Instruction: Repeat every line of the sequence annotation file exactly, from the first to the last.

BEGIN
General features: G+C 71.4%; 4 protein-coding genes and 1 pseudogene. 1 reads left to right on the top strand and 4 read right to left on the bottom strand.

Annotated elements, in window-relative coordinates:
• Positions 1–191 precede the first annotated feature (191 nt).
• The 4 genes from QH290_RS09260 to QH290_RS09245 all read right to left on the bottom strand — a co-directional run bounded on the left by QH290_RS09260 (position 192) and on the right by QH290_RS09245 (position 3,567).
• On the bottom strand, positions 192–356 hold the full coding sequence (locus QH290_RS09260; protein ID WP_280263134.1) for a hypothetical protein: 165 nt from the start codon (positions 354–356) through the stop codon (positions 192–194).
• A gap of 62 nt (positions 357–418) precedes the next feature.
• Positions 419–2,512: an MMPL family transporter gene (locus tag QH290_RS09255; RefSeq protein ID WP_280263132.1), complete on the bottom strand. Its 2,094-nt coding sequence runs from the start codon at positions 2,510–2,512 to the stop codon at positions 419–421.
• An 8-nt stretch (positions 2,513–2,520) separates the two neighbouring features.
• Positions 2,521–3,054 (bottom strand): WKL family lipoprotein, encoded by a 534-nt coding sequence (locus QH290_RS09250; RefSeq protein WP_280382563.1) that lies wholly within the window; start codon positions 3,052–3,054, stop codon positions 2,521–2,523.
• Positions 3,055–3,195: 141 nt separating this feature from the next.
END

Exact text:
General features: G+C 71.4%; 4 protein-coding genes and 1 pseudogene. 1 reads left to right on the top strand and 4 read right to left on the bottom strand.

Annotated elements, in window-relative coordinates:
• Positions 1–191 precede the first annotated feature (191 nt).
• The 4 genes from QH290_RS09260 to QH290_RS09245 all read right to left on the bottom strand — a co-directional run bounded on the left by QH290_RS09260 (position 192) and on the right by QH290_RS09245 (position 3,567).
• On the bottom strand, positions 192–356 hold the full coding sequence (locus QH290_RS09260; protein ID WP_280263134.1) for a hypothetical protein: 165 nt from the start codon (positions 354–356) through the stop codon (positions 192–194).
• A gap of 62 nt (positions 357–418) precedes the next feature.
• Positions 419–2,512: an MMPL family transporter gene (locus tag QH290_RS09255; RefSeq protein ID WP_280263132.1), complete on the bottom strand. Its 2,094-nt coding sequence runs from the start codon at positions 2,510–2,512 to the stop codon at positions 419–421.
• An 8-nt stretch (positions 2,513–2,520) separates the two neighbouring features.
• Positions 2,521–3,054 (bottom strand): WKL family lipoprotein, encoded by a 534-nt coding sequence (locus QH290_RS09250; RefSeq protein WP_280382563.1) that lies wholly within the window; start codon positions 3,052–3,054, stop codon positions 2,521–2,523.
• Positions 3,055–3,195: 141 nt separating this feature from the next.